A new report from the Oak Ridge National Laboratory estimates that there is potential for over 65GW of new hydropower development across more than three million rivers and streams in the United States.
New Stream-reach Development Assessment, released 29 April, uses an innovative geographic approach to analyse the potential for new hydropower development in US stream segments that do not currently have hydroelectric facilities.
Almost a third of the potential capacity was identified in the Pacific Northwest Region, with the greatest potential for hydropower found in western US states, principally Oregon (8920MW), Idaho (7018MW), Washington (7381MW) and California (6983MW). Elsewhere in the country Kansas (2479MW), Missouri (2512MW), Pennsylvania (2889MW) and Wyoming (2960MW) had the highest new stream-reach hydropower potential.
"Hydropower can double its contributions by the year 2030," said US Energy Secretary Ernest Moniz. "We have to pick up the covers off of this hidden renewable that's right in front of our eyes and continues to have significant potential."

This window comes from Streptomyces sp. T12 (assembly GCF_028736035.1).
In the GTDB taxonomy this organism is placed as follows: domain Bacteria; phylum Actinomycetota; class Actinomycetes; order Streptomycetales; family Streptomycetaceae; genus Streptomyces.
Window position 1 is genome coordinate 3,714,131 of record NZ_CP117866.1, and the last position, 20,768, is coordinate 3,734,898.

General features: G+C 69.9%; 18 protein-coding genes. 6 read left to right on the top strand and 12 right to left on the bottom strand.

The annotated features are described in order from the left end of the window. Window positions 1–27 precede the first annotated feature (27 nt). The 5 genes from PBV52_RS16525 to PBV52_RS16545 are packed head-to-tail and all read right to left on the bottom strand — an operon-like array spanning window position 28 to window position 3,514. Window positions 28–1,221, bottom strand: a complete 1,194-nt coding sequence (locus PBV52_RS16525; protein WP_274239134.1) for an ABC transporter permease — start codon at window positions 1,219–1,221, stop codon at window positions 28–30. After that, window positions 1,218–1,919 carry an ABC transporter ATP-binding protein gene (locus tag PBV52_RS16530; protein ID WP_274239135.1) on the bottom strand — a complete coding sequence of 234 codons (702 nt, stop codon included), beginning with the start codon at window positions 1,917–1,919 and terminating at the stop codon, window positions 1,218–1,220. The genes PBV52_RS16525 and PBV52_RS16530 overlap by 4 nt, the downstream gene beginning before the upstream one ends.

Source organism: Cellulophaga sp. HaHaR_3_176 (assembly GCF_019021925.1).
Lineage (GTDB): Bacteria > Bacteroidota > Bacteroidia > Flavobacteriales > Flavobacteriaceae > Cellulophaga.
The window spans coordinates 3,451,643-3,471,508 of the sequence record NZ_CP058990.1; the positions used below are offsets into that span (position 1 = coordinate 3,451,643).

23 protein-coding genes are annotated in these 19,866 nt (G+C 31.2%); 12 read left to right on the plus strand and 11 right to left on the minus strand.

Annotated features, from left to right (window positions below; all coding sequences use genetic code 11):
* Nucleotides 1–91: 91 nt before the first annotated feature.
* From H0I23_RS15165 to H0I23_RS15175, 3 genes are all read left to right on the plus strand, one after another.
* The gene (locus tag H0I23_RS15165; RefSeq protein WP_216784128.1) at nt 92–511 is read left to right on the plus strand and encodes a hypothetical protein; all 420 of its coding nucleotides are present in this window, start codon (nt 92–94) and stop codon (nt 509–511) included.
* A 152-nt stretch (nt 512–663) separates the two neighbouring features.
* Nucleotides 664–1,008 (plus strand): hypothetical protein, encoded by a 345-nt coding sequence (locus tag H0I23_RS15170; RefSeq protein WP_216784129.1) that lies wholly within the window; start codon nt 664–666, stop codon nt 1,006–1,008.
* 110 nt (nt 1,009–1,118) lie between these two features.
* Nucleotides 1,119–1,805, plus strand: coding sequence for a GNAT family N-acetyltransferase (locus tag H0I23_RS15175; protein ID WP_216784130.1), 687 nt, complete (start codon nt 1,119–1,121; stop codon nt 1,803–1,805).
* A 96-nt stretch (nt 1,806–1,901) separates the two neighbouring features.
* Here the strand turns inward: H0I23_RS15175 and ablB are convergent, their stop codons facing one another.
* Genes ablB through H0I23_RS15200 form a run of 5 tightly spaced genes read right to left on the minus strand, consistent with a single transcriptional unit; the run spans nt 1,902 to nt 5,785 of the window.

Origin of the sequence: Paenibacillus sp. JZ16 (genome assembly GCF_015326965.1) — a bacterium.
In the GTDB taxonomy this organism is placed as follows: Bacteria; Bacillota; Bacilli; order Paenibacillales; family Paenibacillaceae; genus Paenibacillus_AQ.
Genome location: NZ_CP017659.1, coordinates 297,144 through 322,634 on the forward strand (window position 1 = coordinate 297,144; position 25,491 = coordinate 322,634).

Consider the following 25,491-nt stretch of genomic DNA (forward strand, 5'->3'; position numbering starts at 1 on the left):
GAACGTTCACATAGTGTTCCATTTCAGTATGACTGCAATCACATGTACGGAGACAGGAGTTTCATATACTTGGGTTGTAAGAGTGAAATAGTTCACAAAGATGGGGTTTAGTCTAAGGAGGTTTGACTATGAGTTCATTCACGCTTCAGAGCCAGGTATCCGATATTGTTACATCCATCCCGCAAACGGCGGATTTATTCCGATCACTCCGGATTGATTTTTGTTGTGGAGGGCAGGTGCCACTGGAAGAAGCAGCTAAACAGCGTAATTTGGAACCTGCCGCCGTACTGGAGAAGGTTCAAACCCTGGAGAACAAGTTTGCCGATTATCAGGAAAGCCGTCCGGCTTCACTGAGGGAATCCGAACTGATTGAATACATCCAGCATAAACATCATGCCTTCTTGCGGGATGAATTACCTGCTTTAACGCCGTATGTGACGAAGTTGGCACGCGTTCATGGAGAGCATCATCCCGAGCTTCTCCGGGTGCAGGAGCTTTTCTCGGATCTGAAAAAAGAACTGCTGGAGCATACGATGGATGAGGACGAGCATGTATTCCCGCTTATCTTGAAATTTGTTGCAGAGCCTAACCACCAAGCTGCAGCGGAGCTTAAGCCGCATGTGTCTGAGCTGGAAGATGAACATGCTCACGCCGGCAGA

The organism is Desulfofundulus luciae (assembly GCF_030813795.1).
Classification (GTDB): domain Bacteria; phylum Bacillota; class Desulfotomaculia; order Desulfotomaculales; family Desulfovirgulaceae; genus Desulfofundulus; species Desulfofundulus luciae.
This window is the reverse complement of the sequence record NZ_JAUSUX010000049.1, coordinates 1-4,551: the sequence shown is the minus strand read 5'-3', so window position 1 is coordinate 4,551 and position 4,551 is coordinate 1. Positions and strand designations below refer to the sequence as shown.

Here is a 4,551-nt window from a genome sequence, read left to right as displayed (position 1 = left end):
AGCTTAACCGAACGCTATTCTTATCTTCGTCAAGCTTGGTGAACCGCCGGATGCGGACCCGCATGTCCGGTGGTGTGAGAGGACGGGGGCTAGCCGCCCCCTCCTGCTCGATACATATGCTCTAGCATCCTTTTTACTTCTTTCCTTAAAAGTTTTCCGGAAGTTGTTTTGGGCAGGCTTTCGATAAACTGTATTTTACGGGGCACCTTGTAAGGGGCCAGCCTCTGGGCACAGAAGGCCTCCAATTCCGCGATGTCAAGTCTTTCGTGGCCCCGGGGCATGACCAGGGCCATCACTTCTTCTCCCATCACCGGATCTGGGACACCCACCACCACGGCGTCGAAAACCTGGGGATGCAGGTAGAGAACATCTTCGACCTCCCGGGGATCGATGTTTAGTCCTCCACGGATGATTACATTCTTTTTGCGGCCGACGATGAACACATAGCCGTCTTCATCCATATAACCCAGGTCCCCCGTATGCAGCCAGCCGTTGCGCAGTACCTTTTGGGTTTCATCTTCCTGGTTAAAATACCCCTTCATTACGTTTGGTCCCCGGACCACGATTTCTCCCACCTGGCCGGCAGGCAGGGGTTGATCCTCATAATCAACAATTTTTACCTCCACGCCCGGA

Hydropower currently accounts for around seven percent of total US electricity generation. The new stream-reach report builds on a 2012 Department of Energy study that identified 12GW of capacity at existing 80,000 non-powered dams in the United States.
Charting a new vision for US hydropower
DOE also announced a 'new partnership' with the industry to develop a long-term vision for the future of hydropower in the United States over the next year.
"The industry is excited to be partnering with DOE to establish a clear vision for hydropower's future in the United States," said executive director of the National Hydropower Association Linda Church Ciocci. "The knowledge and expertise of the diverse cross-section of the industry and its stakeholders involved in this unprecedented initiative promises to produce a roadmap that will enable hydropower to provide Americans additional low-cost, reliable renewable electricity."
Photo: New hydropower development potential in the United States (Source: ORNL)